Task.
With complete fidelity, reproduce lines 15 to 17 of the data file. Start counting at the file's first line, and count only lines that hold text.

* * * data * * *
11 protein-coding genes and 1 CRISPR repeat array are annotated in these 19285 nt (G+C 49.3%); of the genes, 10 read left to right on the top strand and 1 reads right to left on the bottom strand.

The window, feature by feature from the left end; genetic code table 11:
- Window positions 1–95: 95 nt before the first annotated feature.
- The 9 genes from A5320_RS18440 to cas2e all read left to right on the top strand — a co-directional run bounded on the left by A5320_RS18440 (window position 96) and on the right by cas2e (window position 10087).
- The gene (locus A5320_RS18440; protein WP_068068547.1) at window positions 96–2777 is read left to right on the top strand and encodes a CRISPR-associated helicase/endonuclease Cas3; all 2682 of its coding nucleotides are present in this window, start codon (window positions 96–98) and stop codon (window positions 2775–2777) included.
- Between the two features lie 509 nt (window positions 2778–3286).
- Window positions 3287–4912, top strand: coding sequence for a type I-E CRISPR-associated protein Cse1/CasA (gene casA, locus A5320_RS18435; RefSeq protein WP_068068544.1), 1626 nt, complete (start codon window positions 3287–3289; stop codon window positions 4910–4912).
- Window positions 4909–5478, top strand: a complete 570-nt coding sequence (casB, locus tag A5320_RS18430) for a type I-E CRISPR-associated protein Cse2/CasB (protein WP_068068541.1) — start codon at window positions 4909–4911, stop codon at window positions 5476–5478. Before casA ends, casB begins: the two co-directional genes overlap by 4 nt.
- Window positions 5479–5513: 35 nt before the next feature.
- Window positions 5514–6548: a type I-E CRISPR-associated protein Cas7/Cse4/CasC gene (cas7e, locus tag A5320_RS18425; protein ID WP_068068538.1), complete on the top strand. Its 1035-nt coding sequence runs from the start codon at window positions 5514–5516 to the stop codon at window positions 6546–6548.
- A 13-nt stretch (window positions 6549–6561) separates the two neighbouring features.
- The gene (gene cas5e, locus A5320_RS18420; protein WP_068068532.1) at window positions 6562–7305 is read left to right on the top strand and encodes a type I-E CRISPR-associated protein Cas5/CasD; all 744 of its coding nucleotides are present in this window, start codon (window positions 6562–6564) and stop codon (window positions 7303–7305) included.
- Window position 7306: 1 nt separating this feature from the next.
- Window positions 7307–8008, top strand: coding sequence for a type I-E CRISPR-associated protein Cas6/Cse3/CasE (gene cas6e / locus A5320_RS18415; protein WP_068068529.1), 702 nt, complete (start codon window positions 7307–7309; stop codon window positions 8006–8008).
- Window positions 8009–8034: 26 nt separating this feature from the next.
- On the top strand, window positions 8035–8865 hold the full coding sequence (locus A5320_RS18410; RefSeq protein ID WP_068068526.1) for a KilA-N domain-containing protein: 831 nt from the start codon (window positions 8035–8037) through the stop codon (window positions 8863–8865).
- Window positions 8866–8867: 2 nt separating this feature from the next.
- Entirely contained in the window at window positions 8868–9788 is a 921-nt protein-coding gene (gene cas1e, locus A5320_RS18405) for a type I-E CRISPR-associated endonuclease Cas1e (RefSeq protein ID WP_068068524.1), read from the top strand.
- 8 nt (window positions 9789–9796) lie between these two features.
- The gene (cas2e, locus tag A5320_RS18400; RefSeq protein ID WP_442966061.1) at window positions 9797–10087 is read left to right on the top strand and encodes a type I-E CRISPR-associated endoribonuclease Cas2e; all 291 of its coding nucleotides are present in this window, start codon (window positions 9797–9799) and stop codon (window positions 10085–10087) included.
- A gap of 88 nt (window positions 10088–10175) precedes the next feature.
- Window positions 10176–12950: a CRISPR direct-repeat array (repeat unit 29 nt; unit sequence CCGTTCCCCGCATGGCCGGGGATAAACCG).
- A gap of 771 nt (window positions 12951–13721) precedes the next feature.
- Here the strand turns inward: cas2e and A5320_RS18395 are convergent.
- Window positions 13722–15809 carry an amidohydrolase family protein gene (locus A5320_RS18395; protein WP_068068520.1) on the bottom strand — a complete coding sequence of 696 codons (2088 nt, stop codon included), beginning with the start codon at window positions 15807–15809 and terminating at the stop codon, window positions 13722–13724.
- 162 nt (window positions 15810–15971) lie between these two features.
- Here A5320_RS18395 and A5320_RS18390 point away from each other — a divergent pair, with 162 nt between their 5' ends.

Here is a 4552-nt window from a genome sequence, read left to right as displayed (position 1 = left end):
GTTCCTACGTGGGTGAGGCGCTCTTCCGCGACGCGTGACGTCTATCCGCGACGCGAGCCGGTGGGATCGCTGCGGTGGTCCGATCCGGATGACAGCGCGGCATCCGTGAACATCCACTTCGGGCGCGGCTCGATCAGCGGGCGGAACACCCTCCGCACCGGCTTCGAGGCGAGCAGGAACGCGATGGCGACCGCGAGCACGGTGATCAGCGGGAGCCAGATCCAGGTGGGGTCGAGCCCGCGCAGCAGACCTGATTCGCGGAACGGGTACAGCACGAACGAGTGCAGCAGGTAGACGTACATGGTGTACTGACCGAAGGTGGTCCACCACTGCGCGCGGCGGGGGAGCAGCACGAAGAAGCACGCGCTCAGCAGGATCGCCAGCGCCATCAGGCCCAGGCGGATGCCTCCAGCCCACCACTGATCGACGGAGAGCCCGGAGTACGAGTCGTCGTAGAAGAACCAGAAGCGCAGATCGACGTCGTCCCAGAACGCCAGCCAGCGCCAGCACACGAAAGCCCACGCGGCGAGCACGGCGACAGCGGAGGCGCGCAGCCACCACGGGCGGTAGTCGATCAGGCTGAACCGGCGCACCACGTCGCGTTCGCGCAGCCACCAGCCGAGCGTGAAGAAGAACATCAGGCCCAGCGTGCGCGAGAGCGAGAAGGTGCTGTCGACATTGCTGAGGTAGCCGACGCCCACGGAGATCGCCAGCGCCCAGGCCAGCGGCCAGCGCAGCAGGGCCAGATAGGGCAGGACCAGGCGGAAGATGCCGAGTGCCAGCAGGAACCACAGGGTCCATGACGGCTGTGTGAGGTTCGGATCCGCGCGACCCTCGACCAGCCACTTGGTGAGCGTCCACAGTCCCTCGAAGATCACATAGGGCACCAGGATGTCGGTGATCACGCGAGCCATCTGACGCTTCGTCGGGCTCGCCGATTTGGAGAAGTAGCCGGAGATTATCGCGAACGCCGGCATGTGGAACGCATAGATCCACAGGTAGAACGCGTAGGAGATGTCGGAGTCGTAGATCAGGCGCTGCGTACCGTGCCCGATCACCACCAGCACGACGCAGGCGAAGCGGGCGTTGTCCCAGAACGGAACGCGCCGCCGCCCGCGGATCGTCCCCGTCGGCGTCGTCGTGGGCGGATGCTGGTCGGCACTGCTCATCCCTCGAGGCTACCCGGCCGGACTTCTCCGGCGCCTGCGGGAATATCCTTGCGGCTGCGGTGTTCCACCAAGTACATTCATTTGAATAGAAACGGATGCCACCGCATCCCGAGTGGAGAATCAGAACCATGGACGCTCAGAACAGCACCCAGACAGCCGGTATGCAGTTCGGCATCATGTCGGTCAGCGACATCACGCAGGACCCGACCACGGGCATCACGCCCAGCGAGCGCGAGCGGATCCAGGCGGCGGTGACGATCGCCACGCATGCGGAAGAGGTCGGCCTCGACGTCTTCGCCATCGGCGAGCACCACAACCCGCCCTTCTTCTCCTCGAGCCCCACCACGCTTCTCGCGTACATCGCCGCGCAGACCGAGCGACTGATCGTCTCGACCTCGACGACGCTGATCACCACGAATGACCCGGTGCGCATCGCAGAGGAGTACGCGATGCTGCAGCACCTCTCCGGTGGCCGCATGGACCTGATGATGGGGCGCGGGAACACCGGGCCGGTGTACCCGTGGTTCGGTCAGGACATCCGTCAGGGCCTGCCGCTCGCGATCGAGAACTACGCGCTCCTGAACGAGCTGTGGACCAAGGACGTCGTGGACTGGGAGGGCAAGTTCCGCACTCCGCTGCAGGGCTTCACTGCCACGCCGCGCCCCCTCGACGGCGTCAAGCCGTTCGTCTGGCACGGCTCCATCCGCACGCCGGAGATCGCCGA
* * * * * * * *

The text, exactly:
- Window positions 8009–8034: 26 nt separating this feature from the next.
- On the top strand, window positions 8035–8865 hold the full coding sequence (locus A5320_RS18410; RefSeq protein ID WP_068068526.1) for a KilA-N domain-containing protein: 831 nt from the start codon (window positions 8035–8037) through the stop codon (window positions 8863–8865).
- Window positions 8866–8867: 2 nt separating this feature from the next.